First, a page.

I remember loading up a Lambda Core map and thinking to myself, "What makes this interesting? What makes this bad? What makes this fun? What makes this area instantly recognizable? How do I create something in the present that completely awed those in the past? It was honestly tough in certain parts and I can remember re-doing sooooo many parts of the game because I personally thought it didn't hold up to any creative scrutiny.
     
    Were you often tempted to take a whole new approach to parts of the game? How did you find the right balance of old and new? This is a good question and I bet some die hard Half-Life fans still think we screwed up parts of the game haha. For me it was mostly taking a look at the original and what it tried to accomplish and improving on that. Sometimes certain areas didn't even need improvement, it just needed refinement, an extra level of polish to really take home its intended goal. When there was a controversy over what should be done in the game, we would just look at the 'numbers'. Did a majority of Half-Life players like this certain area? If not just scrap it and try again but be sure to retain the original's emotional impact on the player.
     

     
    Did it ever feel like Black Mesa might never make it? Was your motivation affected? More than you can ever imagine. We worked on it for about 9 years remember! Honestly? It probably felt like we weren't going to make a release more than we were going to make a release. There were periods of inactivity on our developer forums for months at a time. We all have personal lives to attend to and sometimes it would be a perfect storm of events where no one would work on anything for extended periods of time. Then, out of nowhere, something would happen and everyone would get sparked and jump right back in and get loads of work done for months. Rinse and repeat.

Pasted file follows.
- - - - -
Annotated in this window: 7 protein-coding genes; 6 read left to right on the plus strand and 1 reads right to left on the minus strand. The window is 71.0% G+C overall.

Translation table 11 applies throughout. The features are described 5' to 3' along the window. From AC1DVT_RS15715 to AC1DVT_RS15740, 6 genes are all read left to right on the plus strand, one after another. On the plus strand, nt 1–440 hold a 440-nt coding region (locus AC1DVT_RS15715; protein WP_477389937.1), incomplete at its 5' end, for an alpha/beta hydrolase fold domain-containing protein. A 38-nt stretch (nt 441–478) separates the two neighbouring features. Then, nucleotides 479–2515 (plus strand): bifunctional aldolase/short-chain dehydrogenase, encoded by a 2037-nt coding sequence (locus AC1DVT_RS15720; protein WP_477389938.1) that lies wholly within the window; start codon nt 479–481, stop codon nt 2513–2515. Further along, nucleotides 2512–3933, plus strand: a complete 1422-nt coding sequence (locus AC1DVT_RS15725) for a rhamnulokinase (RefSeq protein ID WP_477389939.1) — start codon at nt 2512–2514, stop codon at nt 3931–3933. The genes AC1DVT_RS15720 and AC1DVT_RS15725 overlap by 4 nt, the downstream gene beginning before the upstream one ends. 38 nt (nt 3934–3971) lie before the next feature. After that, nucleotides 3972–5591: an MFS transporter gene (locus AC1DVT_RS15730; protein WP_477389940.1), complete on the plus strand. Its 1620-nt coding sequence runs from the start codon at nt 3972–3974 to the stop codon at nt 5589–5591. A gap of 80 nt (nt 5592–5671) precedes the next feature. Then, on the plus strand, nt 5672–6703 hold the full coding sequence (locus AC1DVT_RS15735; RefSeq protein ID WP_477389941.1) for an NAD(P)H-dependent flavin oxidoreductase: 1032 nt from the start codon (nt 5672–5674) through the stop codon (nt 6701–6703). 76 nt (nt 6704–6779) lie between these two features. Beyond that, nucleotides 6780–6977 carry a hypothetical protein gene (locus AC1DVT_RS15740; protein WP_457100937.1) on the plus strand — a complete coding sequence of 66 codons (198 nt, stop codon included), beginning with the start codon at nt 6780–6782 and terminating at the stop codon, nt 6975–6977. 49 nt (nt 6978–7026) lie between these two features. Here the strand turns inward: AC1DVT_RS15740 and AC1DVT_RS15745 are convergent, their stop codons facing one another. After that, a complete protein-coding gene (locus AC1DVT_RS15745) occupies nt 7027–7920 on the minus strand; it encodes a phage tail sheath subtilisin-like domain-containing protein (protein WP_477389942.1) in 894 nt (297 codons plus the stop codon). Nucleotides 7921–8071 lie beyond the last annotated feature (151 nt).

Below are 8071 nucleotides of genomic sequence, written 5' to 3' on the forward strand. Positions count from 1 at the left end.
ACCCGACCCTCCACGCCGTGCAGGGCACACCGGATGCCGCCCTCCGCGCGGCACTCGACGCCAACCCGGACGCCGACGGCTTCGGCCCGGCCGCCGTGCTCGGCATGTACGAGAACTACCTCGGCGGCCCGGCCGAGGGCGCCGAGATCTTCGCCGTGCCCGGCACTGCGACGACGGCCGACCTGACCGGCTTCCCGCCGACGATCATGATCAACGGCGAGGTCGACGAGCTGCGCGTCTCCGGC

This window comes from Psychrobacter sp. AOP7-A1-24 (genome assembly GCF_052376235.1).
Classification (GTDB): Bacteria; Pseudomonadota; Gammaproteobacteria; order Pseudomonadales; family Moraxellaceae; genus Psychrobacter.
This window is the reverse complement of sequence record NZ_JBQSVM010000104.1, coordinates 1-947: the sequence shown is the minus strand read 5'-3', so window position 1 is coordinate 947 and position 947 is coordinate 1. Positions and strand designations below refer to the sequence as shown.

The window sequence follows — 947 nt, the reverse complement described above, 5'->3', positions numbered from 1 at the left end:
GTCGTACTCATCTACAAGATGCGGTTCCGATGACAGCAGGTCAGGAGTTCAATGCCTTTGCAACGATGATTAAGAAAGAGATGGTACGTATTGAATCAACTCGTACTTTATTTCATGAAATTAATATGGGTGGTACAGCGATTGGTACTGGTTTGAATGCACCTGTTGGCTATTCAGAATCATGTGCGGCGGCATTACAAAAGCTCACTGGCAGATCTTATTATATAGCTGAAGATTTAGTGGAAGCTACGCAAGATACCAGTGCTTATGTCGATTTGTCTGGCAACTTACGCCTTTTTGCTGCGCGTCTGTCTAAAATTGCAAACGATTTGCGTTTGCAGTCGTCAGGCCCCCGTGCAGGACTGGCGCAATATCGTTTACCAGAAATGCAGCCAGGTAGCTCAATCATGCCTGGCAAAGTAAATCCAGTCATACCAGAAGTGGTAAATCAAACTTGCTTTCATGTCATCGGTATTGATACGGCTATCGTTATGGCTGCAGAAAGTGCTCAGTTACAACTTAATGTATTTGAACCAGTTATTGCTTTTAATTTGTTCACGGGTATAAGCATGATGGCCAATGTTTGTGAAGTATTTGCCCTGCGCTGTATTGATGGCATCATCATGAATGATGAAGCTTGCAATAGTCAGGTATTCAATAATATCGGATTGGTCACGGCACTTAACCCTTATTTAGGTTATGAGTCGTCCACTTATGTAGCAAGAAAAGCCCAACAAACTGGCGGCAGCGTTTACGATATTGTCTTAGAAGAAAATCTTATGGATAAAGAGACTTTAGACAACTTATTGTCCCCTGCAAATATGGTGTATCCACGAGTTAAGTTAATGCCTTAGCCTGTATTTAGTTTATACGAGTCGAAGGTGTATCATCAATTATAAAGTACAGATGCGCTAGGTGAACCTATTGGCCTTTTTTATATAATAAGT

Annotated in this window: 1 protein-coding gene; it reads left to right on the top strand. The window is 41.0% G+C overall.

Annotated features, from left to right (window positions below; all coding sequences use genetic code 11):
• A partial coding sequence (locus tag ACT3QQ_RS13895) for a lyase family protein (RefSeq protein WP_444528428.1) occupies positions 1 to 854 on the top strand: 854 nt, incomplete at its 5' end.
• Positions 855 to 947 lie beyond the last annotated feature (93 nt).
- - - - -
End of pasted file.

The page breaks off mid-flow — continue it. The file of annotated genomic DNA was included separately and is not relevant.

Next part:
In the SUPER early stages of development there was a point where we didn't even have a coder for 2 years. You can only imagine how incentive was on the team at that point.
     
    There's still a significant portion of Black Mesa yet to be completed. Will it be purely new material when the remainder is released, or are you revisiting and/or expanding existing material? I will answer with a simple work-in-progress screenshot of something I am working on and nothing else:
     

     
    What do you think is a stand-out part of Black Mesa? I have actually never thought about this! But the FIRST thing that jumped into my head is when you first enter the turn-table room in Power Up. You witness an intense fight between a Gargantua and a few human grunts. It's incredible because of the collaborative effort that went into it without a single f**king hitch. It's like it was done by one person! Let me explain:
    You enter a beautifully themed section of the facility created by Daniel Junek You witness well crafted animation by Nate of the Garg getting blasted by a human grunt and consequently falling into and breaking the concrete wall near him. The Garg was made by Chris The surrounding textures are made by Mark The dead human grunt bodies turning into scorched corpses, the flame effects, and the Garg behavior was done by Paul and Mark All the sound was done by Joel Look at that! It's the personal work and vision of a team of people all together forming a unified and impressive quality of interactive work. It wouldn't even be possible to create something that well done by one person.
    Now you may say "Hey, thats how all games are made." But, its a little different when you are creating something of this size and scope and all you have to communicate with your co-workers is Skype and a forum. There were a lot of times when I would be making a gesture with my hand or something while trying to describe the way I want a prop or texture to look. That was frustrating.